The law provides for the federal government to pay for every new Medicaid enrollee added under the extension, but the states will have to start kicking in a small percentage (10 percent) after a few years. Governors of many states say they’ll have to slash education or other programs, or raise taxes, to cover this. Many governors are also worried that people who didn’t know they have been eligible for Medicaid and possibly other state programs will seek it out because of the publicity and outreach that would surround an expansion.

Texas’s Perry has been the most steadfast against expanding the program, even though it would bring his state between $53 billion and $77 billion in additional federal dollars, according to Patricia Gray, director of research at the University of Houston Law Center Law and Policy Institute. Perry’s argument is that Medicaid is just not a very good program. "Medicaid is a system of inflexible mandates, one-size-fits-all requirements, and wasteful bureaucratic inefficiencies," Perry wrote in a letter to Health and Human Services Secretary Kathleen Sebelius, explaining why he planned to reject the federal government's offered payments. "Medicaid is a failed program," Perry told Fox News. "To expand this program is not unlike adding a thousand people to the Titanic."

The guaranteed coverage reflects the belief by many experts that Medicaid, while imperfect, is best positioned to protect a population unable to buy insurance and increasingly shut out of employer-based coverage as businesses drop or scale back health benefits. Right now, Medicaid and the related Children’s Health Insurance Program (CHIP), covered 68.2 million individuals in 2010. Half of them are poor children. Another quarter covers disabled or elderly.

According to Medicaid’s own numbers, 5.8 million were 65 and older. But while that’s only 8.5 percent of those served, seniors account for 20.7 percent of payments, a cost burden 2.5 times the size of their numbers. In other words, while the average child on Medicaid costs the program about $2,900 a year, the average senior costs more than $16,000, in large part because that covers nursing care and some home care not covered by Medicare.

But Democrats argue that by covering so many people who currently have no coverage, it will relieve pressures on emergency rooms, allows for better coordinated care, particularly of the elderly and disabled, and offers the best chance to control spending and improve care. Advocates for reform argue that in the end, the public pays the bills when people go without regular health care and wait for an emergency to get care – and they say people struggling to make ends meet are almost certainly going to skimp on health insurance. Some of these programs are already underway in many states.

As Republicans see things, overhauling the entire Medicaid program and converting it into block grants to states would reduce federal spending over time and give states the freedom to design their own programs, allowing them to cover whomever they choose. Republicans say the country can’t afford to expand Medicaid. They support a voucher system that would help more people to buy private health insurance.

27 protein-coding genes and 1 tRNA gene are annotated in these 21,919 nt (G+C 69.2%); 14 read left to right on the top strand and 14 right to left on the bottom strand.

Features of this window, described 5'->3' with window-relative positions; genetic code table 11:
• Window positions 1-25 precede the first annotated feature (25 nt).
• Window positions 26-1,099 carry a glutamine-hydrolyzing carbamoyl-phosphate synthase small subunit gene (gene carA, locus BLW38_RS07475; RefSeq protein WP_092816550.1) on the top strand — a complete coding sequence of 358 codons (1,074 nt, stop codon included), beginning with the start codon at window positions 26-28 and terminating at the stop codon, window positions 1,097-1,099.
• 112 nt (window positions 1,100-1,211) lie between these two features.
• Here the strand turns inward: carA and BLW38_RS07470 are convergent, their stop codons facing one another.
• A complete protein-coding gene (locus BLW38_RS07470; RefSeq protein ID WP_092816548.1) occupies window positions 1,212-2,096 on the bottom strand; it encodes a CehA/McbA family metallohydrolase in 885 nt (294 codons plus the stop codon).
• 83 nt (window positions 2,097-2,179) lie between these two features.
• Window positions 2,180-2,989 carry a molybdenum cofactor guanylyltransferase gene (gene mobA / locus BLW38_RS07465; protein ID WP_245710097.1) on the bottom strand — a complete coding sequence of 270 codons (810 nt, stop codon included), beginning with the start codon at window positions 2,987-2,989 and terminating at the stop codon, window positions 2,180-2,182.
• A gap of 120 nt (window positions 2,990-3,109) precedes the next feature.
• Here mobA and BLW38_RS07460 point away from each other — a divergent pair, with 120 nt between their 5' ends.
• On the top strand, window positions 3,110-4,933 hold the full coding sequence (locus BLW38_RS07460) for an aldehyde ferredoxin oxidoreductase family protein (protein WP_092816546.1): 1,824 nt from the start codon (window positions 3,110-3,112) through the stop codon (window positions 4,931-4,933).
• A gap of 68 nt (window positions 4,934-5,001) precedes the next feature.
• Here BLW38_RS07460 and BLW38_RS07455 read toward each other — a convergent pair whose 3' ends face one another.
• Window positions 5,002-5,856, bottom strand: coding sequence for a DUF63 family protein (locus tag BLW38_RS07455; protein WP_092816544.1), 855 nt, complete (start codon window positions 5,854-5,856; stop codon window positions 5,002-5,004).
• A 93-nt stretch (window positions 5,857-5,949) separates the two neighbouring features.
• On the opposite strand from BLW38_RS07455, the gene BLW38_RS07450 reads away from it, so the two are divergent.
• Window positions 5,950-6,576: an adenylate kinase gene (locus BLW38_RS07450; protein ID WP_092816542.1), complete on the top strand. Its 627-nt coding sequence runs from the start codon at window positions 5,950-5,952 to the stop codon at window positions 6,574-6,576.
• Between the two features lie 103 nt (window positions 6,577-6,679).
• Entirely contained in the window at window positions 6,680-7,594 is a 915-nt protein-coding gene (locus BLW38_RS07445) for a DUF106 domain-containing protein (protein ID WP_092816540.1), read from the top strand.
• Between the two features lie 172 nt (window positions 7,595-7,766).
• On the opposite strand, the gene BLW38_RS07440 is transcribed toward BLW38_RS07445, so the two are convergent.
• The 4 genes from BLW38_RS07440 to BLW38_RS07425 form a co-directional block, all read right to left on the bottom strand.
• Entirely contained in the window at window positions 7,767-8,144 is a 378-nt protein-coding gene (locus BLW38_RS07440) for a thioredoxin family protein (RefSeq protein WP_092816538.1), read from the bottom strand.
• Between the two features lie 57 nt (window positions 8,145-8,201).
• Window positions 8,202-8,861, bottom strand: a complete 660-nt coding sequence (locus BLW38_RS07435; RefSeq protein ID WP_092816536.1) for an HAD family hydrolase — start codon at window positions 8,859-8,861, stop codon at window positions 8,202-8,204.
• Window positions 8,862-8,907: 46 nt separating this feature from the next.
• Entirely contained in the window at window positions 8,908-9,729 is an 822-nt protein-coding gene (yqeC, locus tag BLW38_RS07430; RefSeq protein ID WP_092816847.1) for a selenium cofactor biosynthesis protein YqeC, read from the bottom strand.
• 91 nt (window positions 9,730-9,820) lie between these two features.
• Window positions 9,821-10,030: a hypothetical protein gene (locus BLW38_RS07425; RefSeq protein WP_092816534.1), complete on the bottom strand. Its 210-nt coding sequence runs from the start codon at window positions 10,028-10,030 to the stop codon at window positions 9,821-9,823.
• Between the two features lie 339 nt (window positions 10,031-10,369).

House Republicans have already voted for a budget plan developed by Rep. Paul Ryan that would cap federal spending growth, but that legislation is not going anywhere in the Democratically-controlled Senate. A group of 47 House Republicans favor an even more severe measure, which would freeze federal Medicaid spending.

What’s unclear is how states could maintain their level of coverage if federal dollars didn’t keep pace with rising medical costs. The nonpartisan Congressional Budget Office concluded last year that states would find this very difficult under the Ryan plan. The CBO suggested that even if the programs’ efficiency were greatly increase, the dramatic cutbacks envisioned by the Ryan plan would mean states would have to reduce eligibility, or provide fewer services, lower payments to payments or increase cost-sharing by beneficiaries, all of which would reduce access to care.

The Romney campaign, which has backed Ryan’s plan, has not provided any details about how the Republican candidate would deal with these tradeoffs.




Thirteen states are moving to cut Medicaid by reducing benefits, paying health providers less or tightening eligibility, according to a recent 50-state Kaiser Health News study published in USA Today. States routinely trim the program as tough times drive up enrollment and costs. But the latest reductions – which follow more extensive cuts last year – threaten to limit access to care for some of its recipients. Most of the cuts went into effect this month, according to the survey.

Illinois, for example, cut enrollees to four prescriptions a month; imposed a co-pay for prescriptions for non-pregnant adults and raised eligibility to eliminate more than 25,000 adults, while Florida cut funding to hospitals that treat Medicaid patients by 5.6 percent, following a 12.5 percent cut a year ago. Alabama, California and Wisconsin have also made cuts while South Dakota, Maryland, Colorado, Connecticut, Louisiana, New Hampshire, Hawaii and Maine also are planning reductions to their programs.

Also contributing to this story were the Los Angeles Times, Kaiser Health News, USA Today, Reuters, AP, NBC News and


Alan Schlein runs, an internet training and consulting firm. He is the author of the bestselling “Find It Online” books.